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Living with Chronic Illness: The Power of Acceptance


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There's power in acceptance. iStock.com/jsorde

The vast majority of the articles I’ve written are about how to heal and prevent disease. Of course that’s important, and what most of us are after. However, the reality of life is that sometimes, despite our best efforts, we can’t avoid illness or disease. And, if there’s one thing we can be sure of, it’s that we’re all dying from the moment we’re born. Morbid, perhaps. But it’s the truth.

When I first became ill back in 1998, all of my efforts were directed towards getting well. That was appropriate and natural. I spent tons of energy researching possible causes of my symptoms, I tried special diets, I took supplements, herbs and drugs, I saw numerous doctors and alternative practitioners of every possible persuasion, I read every book on health I could get my hands on. I even enrolled in Chinese medicine school in 1999 to learn how to heal myself with natural medicine. And yet mid-way through 2000 I was still sick.

Acceptance doesn’t mean giving up. It means recognizing that the moment is as it is. Find out how acceptance impacted my own health journey—and how it could change your experience. #wellness #chriskresser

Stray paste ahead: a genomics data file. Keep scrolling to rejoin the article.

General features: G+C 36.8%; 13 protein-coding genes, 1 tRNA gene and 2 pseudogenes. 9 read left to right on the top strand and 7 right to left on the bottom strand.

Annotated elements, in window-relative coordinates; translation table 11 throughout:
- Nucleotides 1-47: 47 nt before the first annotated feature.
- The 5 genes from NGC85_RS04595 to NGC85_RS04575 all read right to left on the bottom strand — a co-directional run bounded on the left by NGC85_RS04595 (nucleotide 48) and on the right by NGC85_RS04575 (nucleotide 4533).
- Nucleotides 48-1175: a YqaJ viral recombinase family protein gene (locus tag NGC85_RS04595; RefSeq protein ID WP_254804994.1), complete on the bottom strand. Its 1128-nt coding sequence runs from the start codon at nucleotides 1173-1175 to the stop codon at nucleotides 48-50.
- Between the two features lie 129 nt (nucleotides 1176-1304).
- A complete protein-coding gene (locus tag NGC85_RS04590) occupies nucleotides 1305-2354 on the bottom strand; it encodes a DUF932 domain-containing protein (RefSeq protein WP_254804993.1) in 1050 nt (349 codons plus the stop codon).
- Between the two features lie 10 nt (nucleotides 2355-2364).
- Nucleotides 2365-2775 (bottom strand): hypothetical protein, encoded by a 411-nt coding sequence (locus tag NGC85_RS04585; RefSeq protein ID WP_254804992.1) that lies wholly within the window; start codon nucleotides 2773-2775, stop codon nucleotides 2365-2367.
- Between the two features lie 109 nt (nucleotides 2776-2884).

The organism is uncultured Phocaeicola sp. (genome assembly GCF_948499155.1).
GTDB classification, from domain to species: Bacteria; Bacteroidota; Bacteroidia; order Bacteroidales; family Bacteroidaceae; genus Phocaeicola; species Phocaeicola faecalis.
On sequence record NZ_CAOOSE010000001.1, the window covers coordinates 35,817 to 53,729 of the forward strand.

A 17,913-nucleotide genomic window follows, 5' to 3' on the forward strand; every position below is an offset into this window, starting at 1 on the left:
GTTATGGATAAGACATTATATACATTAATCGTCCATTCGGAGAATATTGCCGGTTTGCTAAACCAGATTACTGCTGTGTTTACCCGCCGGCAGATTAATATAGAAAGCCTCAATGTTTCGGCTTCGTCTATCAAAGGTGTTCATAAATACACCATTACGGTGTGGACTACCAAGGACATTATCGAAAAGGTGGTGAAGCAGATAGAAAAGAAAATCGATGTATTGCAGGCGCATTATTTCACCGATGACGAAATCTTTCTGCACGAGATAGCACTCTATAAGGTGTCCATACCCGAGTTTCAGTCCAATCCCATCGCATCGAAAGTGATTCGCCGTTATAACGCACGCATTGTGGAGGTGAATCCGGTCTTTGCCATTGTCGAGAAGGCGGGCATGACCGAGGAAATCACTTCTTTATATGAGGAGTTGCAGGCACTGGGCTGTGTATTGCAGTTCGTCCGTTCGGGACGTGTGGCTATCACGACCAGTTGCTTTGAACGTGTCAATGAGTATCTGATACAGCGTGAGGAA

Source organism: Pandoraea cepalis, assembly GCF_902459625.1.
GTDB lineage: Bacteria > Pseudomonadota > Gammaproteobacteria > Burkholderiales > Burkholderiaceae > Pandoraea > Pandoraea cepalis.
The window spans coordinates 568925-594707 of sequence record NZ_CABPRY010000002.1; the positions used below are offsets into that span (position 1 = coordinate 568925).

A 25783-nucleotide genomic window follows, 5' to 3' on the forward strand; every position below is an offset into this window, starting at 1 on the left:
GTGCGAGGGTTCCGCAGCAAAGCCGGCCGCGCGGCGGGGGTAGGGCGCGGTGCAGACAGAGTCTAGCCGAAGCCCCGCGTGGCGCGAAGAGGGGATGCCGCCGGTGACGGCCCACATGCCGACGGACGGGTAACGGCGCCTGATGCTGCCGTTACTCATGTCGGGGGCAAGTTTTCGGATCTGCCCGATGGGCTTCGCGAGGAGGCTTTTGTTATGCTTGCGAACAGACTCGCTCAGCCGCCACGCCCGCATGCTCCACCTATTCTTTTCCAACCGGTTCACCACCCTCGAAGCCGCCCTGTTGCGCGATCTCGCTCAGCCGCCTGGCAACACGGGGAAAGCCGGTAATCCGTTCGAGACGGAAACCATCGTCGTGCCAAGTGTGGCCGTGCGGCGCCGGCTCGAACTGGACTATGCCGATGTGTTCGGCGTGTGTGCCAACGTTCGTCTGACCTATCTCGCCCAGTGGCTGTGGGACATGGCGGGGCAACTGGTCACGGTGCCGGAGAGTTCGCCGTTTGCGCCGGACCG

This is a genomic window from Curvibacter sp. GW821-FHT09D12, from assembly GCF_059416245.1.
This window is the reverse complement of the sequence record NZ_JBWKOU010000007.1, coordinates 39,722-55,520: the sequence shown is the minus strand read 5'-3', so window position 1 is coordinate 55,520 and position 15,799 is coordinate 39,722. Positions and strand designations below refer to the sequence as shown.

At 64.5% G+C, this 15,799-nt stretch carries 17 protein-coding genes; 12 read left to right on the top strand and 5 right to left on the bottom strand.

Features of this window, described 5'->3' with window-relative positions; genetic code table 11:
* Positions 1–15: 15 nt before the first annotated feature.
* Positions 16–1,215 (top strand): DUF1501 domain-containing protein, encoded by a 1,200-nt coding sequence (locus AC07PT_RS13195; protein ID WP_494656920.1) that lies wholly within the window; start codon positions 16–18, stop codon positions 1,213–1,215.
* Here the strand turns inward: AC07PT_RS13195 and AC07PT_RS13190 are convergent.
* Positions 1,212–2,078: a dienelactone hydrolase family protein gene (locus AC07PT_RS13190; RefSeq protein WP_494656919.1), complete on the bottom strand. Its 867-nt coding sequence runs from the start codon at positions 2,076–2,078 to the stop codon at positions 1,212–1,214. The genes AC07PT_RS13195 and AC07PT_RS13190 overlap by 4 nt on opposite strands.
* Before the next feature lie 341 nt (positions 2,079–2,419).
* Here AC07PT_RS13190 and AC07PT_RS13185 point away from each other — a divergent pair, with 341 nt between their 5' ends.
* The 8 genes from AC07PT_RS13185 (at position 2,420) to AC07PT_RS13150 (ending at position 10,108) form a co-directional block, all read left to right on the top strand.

When Nutrition and Medicine Aren’t Enough

At that point it began to dawn on me that there was more to living with and healing from chronic illness than endlessly tweaking my diet or exercise program. So I made the decision to drop out of school and move to the Esalen Institute in Big Sur, CA. Esalen is a retreat center with classes and workshops on everything from meditation practice to music and fine art to personal development. My goal was to deeply explore the psychological, emotional, and spiritual dimensions of the illness I was experiencing and uncover any hidden obstacles that may have been preventing me from healing.

I ended up getting a job there and staying for a little over two years. It was a profoundly supportive and nourishing place to live, and I gained valuable insight into the “immaterial” realms of my physical condition. But after two years of deep inquiry and exploration, my health was still not optimal.

I was alternating between periods of hope, where I would try some new diet, supplement, or plan, or despair, where I would give up the search and sometimes engage in self-destructive behavior (i.e. “Why not eat 6 cookies? Doesn’t seem to make a difference if I don’t.”) When I was hopeful, the future looked bright and I had faith I was going to beat the illness. When I felt despair, the future was bleak and there was hardly any point in going on.

I’d done enough Zen practice by this time to know that both hope and despair are simply states of mind based in an idea I had about the future. There was nothing inherently real about either of them. They were like the weather. Sometimes it’s sunny and warm, sometimes it’s rainy and cold.

The Power of Acceptance

This was when acceptance became the primary focus of my spiritual practice. I was tired of vacillating back and forth between hope and despair, of being tossed back and forth by the turbulence of my thoughts or “mental secretions,” as Kosho Uchiyama Roshi calls them in his book Opening the Hand of Thought.